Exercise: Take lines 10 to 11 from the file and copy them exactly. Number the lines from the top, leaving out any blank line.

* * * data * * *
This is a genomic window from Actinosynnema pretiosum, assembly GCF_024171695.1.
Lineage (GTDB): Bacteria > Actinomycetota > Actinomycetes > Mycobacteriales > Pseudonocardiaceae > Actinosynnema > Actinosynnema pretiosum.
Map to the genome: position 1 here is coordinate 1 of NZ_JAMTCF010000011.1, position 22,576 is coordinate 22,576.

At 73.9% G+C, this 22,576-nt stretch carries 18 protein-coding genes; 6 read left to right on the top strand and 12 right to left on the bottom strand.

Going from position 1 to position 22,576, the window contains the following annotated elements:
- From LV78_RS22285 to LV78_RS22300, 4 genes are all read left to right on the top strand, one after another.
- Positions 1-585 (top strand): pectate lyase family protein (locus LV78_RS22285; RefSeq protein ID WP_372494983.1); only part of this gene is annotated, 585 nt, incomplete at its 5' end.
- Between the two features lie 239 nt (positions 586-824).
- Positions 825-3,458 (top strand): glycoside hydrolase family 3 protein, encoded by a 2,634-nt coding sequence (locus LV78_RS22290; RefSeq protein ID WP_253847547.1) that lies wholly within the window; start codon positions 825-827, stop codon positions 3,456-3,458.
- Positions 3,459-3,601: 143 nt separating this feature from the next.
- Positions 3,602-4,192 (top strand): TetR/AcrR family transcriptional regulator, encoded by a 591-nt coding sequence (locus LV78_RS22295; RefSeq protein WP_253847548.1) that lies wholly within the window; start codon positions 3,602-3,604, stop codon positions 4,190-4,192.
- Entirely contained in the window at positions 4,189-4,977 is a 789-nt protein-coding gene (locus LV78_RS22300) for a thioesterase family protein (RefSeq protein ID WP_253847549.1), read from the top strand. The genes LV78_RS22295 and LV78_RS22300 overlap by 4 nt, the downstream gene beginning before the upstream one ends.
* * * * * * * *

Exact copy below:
- Positions 3,459-3,601: 143 nt separating this feature from the next.
- Positions 3,602-4,192 (top strand): TetR/AcrR family transcriptional regulator, encoded by a 591-nt coding sequence (locus LV78_RS22295; RefSeq protein WP_253847548.1) that lies wholly within the window; start codon positions 3,602-3,604, stop codon positions 4,190-4,192.